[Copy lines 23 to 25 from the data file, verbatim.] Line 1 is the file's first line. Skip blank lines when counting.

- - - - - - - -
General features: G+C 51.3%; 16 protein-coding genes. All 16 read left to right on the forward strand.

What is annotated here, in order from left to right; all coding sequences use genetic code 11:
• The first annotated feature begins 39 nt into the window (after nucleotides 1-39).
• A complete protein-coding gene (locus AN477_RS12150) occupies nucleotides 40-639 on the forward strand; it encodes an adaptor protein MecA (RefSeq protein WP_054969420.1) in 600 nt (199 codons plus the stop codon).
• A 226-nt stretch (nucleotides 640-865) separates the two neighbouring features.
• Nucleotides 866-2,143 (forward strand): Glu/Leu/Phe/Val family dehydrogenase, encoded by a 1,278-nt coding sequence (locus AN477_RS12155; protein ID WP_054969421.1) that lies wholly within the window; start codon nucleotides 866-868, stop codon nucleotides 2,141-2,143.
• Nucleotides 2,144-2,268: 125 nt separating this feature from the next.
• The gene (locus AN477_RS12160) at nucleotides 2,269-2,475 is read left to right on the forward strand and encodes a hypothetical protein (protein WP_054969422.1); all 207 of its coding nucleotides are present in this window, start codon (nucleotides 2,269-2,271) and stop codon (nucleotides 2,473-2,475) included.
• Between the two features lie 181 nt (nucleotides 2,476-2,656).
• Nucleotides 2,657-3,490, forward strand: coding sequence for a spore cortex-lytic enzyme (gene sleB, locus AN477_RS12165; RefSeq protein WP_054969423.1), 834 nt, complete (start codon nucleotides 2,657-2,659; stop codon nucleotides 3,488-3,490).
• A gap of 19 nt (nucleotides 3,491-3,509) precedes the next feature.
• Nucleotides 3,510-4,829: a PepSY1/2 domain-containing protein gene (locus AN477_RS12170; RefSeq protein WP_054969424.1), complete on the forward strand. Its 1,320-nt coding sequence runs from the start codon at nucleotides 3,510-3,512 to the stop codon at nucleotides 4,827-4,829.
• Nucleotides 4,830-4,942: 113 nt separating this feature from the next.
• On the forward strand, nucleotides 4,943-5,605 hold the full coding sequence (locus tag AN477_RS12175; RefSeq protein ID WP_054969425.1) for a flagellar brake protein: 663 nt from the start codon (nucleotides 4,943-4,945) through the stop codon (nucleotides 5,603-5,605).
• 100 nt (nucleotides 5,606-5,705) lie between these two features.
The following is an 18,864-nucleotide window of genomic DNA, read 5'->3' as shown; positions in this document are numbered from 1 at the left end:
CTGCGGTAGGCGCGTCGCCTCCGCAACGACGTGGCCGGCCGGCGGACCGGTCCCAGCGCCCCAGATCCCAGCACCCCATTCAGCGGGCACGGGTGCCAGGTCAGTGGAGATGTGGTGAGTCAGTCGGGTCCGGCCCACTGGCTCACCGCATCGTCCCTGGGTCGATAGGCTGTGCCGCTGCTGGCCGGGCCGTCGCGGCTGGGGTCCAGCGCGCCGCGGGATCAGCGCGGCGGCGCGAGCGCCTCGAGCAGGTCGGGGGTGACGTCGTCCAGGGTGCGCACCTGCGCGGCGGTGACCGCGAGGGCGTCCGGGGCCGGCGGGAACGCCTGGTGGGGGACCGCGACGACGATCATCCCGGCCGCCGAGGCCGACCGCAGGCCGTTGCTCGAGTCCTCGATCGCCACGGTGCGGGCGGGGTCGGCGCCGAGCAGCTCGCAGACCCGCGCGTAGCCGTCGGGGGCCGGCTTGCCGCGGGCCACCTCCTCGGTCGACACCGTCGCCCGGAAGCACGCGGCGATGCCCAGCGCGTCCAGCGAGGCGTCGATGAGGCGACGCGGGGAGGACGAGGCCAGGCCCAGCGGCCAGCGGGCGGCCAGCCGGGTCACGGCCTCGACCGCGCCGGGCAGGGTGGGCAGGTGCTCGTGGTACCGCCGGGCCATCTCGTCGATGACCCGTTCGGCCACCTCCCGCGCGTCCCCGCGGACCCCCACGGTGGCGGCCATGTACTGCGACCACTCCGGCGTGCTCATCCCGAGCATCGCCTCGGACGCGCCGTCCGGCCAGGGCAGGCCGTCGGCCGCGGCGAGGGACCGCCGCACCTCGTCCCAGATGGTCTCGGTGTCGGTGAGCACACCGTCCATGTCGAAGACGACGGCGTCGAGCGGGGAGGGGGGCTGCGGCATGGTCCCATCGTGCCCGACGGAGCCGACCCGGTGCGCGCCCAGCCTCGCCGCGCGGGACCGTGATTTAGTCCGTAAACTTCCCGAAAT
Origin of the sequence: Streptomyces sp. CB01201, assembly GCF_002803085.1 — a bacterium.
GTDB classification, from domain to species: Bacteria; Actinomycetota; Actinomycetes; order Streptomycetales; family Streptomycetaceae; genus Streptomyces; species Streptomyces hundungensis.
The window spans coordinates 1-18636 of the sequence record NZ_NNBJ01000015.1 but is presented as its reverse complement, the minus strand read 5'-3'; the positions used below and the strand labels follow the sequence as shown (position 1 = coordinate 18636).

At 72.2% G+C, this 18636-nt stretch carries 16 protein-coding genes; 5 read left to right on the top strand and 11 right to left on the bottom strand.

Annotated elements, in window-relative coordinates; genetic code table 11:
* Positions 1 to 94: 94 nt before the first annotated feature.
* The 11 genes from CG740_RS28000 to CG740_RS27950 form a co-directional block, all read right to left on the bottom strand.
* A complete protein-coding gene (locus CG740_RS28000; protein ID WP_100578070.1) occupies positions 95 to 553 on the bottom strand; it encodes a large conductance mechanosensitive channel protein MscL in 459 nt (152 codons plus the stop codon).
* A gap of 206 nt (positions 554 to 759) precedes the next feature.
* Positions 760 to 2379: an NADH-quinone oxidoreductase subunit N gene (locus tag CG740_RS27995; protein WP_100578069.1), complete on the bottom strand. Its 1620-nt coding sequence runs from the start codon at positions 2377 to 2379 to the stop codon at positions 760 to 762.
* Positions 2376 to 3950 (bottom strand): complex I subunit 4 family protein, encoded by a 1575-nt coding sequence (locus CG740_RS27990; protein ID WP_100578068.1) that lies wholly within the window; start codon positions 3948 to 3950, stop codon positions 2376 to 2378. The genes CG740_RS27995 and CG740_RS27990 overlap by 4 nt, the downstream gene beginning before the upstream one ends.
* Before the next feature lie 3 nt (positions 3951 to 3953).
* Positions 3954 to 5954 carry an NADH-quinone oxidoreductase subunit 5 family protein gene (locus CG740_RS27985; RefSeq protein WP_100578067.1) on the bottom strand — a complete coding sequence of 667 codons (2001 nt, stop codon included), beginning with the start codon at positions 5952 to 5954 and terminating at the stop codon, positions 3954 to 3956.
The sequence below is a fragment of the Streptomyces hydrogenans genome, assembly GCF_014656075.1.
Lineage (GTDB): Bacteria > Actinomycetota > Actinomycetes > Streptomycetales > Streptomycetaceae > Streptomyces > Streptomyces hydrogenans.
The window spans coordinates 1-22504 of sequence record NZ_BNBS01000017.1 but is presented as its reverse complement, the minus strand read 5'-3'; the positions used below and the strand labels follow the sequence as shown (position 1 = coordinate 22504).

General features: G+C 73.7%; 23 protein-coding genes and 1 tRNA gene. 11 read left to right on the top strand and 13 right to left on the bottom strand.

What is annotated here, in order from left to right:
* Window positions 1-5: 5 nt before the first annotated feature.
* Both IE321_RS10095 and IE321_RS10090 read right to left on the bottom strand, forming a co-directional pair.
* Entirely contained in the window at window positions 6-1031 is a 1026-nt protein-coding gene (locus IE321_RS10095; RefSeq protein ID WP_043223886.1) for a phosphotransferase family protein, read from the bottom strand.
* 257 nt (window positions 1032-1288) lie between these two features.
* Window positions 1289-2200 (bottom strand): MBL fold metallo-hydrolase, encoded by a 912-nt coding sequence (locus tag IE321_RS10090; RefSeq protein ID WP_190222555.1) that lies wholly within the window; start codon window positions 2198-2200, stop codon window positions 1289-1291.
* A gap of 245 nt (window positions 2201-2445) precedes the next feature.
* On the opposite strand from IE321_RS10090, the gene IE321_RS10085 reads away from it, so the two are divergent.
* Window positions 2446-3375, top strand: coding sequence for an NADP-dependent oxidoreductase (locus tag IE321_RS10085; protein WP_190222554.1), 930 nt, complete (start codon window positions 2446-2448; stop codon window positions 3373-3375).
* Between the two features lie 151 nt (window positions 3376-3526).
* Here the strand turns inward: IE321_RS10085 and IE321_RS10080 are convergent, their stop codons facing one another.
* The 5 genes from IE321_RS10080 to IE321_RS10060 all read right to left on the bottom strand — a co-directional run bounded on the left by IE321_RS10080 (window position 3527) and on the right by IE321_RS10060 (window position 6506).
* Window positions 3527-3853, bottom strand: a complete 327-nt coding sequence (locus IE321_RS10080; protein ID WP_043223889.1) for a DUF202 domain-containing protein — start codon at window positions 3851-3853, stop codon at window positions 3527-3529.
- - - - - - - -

* Positions 1 to 94: 94 nt before the first annotated feature.
* The 11 genes from CG740_RS28000 to CG740_RS27950 form a co-directional block, all read right to left on the bottom strand.
* A complete protein-coding gene (locus CG740_RS28000; protein ID WP_100578070.1) occupies positions 95 to 553 on the bottom strand; it encodes a large conductance mechanosensitive channel protein MscL in 459 nt (152 codons plus the stop codon).